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The City Café

For those interested in sharing ideas and perspectives regarding local government.

Mayor Yeah Samake and ULCT's Cameron Diehl

SALT LAKE CITY – A delegation of mayors from one of the poorest countries in the world is looking to Utah to learn skills for efficient governmental leadership.  The group is led by a Mali mayor with strong Utah ties… in fact; he is now running an impressive campaign to become Mali’s new President.

Yeah Samake, who was born in Mali and was one of few in the country able to pursue an education as a youth and then abroad.  He received his Master’s Degree from Brigham Young University and then returned to his hometown of Ouelessebougou to teach English and help increase literacy in his own country.  In Mali fewer than 20 percent of adults can read and write.

Ouelessebougou is actually one of the most advanced cities in Mali, yet it has no water treatment facility, no public safety, poor transportation systems and ongoing threats to public health.  The country of Mali is rich in its resources such as gold and cotton but has no practical and efficient processing methods.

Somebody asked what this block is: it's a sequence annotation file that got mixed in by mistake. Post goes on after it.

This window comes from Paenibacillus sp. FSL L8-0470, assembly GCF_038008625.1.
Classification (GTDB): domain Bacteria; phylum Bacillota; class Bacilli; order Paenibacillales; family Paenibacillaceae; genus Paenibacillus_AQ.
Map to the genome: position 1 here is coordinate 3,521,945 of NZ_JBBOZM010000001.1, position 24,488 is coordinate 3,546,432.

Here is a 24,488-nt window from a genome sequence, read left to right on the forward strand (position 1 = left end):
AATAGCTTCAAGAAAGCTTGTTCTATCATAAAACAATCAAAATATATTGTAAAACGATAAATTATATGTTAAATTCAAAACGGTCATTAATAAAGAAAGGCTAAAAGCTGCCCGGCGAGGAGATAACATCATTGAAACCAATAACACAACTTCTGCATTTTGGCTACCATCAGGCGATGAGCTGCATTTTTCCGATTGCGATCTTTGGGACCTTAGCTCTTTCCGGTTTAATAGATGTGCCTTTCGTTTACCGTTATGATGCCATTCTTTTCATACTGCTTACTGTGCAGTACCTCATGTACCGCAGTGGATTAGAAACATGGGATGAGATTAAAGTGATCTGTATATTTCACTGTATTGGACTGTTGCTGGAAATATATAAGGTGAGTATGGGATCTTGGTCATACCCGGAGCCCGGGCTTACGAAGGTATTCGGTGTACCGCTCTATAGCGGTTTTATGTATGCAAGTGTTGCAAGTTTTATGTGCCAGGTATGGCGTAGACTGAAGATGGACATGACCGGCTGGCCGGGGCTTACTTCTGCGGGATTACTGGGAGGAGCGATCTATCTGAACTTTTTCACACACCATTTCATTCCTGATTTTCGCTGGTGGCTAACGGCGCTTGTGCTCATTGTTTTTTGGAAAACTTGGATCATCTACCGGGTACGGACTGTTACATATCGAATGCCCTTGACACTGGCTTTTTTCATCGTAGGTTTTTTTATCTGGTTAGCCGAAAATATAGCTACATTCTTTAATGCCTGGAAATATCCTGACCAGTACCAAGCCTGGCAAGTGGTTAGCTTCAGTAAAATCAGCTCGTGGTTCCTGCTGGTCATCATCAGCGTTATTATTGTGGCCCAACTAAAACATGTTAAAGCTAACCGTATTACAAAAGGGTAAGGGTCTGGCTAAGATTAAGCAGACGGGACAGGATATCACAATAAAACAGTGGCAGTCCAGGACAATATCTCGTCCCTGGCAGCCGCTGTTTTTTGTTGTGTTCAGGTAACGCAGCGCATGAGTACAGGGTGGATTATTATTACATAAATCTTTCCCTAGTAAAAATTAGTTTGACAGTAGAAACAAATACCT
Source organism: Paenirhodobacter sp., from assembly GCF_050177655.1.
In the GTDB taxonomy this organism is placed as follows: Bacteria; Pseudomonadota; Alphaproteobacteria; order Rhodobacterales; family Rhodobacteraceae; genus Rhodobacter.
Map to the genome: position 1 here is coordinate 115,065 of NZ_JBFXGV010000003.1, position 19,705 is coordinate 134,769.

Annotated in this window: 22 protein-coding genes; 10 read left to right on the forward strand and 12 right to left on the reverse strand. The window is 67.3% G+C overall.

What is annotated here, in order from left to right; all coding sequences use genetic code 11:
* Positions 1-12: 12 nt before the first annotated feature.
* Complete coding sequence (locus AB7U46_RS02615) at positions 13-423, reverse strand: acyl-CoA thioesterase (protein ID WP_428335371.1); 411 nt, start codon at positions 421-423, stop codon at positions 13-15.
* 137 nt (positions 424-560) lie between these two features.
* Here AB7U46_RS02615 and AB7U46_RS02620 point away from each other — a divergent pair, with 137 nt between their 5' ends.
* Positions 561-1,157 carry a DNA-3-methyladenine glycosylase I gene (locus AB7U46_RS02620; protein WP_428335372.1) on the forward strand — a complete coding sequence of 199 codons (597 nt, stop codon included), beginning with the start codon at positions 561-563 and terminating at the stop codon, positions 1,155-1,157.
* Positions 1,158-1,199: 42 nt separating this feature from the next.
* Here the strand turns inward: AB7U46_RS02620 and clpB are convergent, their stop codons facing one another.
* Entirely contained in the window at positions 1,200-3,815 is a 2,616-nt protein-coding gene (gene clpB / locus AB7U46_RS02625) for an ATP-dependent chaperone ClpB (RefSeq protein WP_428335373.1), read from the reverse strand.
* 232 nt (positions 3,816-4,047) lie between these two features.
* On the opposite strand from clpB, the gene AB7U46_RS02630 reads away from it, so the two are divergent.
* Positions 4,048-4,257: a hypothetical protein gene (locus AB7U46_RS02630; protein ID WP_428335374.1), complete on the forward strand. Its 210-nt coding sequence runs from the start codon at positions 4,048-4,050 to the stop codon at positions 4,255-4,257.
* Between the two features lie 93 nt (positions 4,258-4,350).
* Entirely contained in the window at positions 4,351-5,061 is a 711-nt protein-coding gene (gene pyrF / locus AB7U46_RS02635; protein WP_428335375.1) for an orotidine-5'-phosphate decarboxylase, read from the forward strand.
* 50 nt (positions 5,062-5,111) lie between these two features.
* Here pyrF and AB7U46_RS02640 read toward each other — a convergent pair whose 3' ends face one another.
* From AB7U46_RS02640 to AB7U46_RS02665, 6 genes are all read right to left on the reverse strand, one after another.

As Mayor of Ouelessebougou, Samake is trying to improve conditions in his community and raise the level of ethics in his country’s government. His push for transparency in a developing democracy is building confidence among communities, improving programs and services, raising tax collection rates, and bringing people out of the shroud of illiteracy that has dominated Mali for generations.

Samake is Vice President of the Mali League of Mayors, an organization with a membership of 704 mayors throughout the nation. On December 4, Samake is bringing a delegation of mayors from Mali to Utah to learn how to efficiently run various divisions of public services and lead their cities.

The delegation is looking to Utah with its tradition of municipal efficiency and international humanitarian service, to provide hands on training in a variety of valuable services.  It’s also an opportunity to foster long-lasting relationships between Utah city officials and Malian leaders.

The ULCT Mali Summit, scheduled for December 5- 8, 2011, will provide informal training in various governmental operations including how to conduct public meetings, how to address infrastructure needs, and the ethical responsibilities of being an elected official.

If you’d like to get involved as a host family or as a French interpreter, contact Cameron Diehl @ the Utah League of Cities and Towns at 801.328.1601, cdiehl@ulct.org or www.ulct.org .

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